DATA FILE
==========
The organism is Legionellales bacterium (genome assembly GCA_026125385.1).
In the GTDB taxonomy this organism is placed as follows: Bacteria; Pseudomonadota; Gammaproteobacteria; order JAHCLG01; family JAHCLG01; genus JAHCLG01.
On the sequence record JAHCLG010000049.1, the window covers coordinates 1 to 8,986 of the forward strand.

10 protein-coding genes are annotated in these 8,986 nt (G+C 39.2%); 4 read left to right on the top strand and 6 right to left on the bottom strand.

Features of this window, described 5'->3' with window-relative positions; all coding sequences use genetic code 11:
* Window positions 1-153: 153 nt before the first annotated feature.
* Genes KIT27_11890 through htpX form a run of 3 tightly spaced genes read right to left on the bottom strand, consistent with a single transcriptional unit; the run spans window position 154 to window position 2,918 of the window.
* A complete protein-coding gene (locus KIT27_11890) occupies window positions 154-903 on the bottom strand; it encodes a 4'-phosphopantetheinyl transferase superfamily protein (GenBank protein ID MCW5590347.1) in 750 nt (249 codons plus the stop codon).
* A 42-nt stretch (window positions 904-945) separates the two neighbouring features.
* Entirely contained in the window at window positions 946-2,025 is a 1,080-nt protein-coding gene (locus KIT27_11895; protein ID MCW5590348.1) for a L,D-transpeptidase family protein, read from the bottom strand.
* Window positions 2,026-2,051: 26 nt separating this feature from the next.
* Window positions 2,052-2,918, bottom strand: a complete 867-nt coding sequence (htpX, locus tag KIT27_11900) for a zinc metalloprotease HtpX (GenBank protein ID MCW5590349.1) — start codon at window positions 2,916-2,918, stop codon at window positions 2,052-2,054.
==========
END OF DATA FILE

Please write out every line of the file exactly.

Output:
The organism is Legionellales bacterium (genome assembly GCA_026125385.1).
In the GTDB taxonomy this organism is placed as follows: Bacteria; Pseudomonadota; Gammaproteobacteria; order JAHCLG01; family JAHCLG01; genus JAHCLG01.
On the sequence record JAHCLG010000049.1, the window covers coordinates 1 to 8,986 of the forward strand.

10 protein-coding genes are annotated in these 8,986 nt (G+C 39.2%); 4 read left to right on the top strand and 6 right to left on the bottom strand.

Features of this window, described 5'->3' with window-relative positions; all coding sequences use genetic code 11:
* Window positions 1-153: 153 nt before the first annotated feature.
* Genes KIT27_11890 through htpX form a run of 3 tightly spaced genes read right to left on the bottom strand, consistent with a single transcriptional unit; the run spans window position 154 to window position 2,918 of the window.
* A complete protein-coding gene (locus KIT27_11890) occupies window positions 154-903 on the bottom strand; it encodes a 4'-phosphopantetheinyl transferase superfamily protein (GenBank protein ID MCW5590347.1) in 750 nt (249 codons plus the stop codon).
* A 42-nt stretch (window positions 904-945) separates the two neighbouring features.
* Entirely contained in the window at window positions 946-2,025 is a 1,080-nt protein-coding gene (locus KIT27_11895; protein ID MCW5590348.1) for a L,D-transpeptidase family protein, read from the bottom strand.
* Window positions 2,026-2,051: 26 nt separating this feature from the next.
* Window positions 2,052-2,918, bottom strand: a complete 867-nt coding sequence (htpX, locus tag KIT27_11900) for a zinc metalloprotease HtpX (GenBank protein ID MCW5590349.1) — start codon at window positions 2,916-2,918, stop codon at window positions 2,052-2,054.